Foster Parents and Smoking: Quit Smoking and Set a Good Example

Becoming a foster parent is one of the most selfless things you can do, but the rewards come with big responsibilities. It’s your job to teach your new son or daughter how to live a healthy, happy life, and that means setting a positive example when it comes to smoking.

Fostering a child may change your life, but it is both transformative and overwhelmingly positive for the child in question. After a difficult childhood, the value of having a dependable caregiver and a place to feel comfortable and welcome is hard to overstate. Needless to say, if you’ve decided to foster children in need rather than have your own child, you have done something incredible. But it also comes with responsibilities. As well as teaching your child how to get by in the world, helping him or her with schoolwork and helping him or her grow, you need to set a good example every step of the way. That’s why the issue of foster parents and smoking is complicated, but ultimately, quitting is the best thing you can do for yourself and your new child.

The Role of Foster Parents

Being a foster parent is a lot like being a biological parent, but there are some added challenges that can’t be ignored. Children in need of fostering are much more likely to struggle with emotional or attachment-related issues, and it’s your job to help the child grow and overcome these issues. You need to do everything any parent has to, but you also have to establish trust with a child who may be troubled, and help them move towards a happier life. What you’re doing is wonderful, but undeniably challenging.

The Importance of Setting a Positive Example

All parents have to set a positive example, but for fostered children who may not have had strong role models for much of their lives, the need for this is even greater. You need to be a stable, positive influence in every way you can be, and that includes your relationship with smoking.

Parental smoking habits have been shown to influence adolescent smoking in peer-reviewed research, with teens with parents who smoke being 2.8 times more likely to start smoking than their peers with parents who don’t smoke. This effect was reported to be even bigger for children whose parents smoked when they were under 13 years old.

Given that children – fostered or biological – are influenced by their parents in many ways, results like this aren’t surprising. Studies like this clearly show that if you’re looking after a child, smoking will have a negative impact on their future.

The bigger problem for foster parents is that smoking is often linked to psychological issues. For example, stress and depression are closely-linked to smoking, as people turn to nicotine as a “quick-fix” to make them feel better. However, this apparent relief is only short-term. Smoking is a faulty coping mechanism for psychological issues, and in fact, the cycle of craving and withdrawal from nicotine often makes it worse. For a child who had a difficult time growing up, this makes the risk of them starting to smoke in adolescence even greater.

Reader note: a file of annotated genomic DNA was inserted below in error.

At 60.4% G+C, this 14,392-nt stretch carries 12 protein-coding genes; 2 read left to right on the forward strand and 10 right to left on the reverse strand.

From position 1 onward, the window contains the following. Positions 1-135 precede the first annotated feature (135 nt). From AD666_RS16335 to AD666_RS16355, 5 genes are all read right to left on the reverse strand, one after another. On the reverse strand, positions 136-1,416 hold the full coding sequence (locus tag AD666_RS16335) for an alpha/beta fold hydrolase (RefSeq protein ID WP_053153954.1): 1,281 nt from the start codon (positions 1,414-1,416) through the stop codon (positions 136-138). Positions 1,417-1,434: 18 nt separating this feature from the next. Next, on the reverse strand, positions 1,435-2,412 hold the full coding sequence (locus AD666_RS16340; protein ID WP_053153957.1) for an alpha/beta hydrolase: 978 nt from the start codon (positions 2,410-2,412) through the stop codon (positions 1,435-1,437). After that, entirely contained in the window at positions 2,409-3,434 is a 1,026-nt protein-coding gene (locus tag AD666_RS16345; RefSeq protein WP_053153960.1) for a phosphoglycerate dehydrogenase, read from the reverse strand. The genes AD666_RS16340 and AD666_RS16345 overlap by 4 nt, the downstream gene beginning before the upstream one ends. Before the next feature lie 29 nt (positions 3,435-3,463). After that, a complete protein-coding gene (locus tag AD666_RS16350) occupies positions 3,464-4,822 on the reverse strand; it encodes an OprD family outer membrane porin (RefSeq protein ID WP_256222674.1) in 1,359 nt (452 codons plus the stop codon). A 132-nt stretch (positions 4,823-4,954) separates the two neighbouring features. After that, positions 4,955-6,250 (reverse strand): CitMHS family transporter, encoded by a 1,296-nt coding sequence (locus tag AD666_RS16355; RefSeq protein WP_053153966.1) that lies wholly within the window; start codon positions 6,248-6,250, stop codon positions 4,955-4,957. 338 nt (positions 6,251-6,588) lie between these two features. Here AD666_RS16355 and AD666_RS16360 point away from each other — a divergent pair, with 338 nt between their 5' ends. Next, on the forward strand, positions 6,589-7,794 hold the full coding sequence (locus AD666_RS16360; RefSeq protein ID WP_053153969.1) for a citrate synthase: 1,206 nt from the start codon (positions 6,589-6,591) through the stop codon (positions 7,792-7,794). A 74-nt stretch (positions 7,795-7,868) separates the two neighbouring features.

Are Foster Parents Allowed to Smoke?

The points above show why foster parents and smoking aren’t a good combination. All children are influenced by their parents’ behavior, and fostered children are at greater risk for starting to smoke even without this influence. That’s why you should avoid smoking as a foster parent as much as you can.

This isn’t just a suggestion, though, because many states have explicit rules about foster parents and smoking, either banning smoking in foster homes or in vehicles where the foster child is present. You can ordinarily still smoke outside – and this will reduce the visibility of your smoking and thereby minimize the influence – but the best advice for you and your foster child is to quit entirely. This will make you a more promising candidate for fostering or adoption, and will also protect the health of you and your family more generally.

Quit Smoking Before Fostering

The message for foster parents is simple: you are free to smoke if you want to, but it will be better for you and, more importantly for your foster child, if you quit as soon as you can. Ideally, if you’re considering becoming a foster parent, quitting smoking should be one of your first priorities.

There are many approaches you can use to quit, including alternative nicotine products, medications and behavioral counseling, and all can increase your chances of success compared to attempting to quit without support. Choose whatever works for you, but remember that willpower is a big part of the battle. Think about your foster child (or future foster child) and work through the cravings for them.

The good news is that the study referenced earlier also found that teens with parents who quit smoking were actually no more likely to smoke than teens with never-smoking parents. In other words, even if you are a foster parent already and you smoke, successfully quitting can make a huge difference for your child.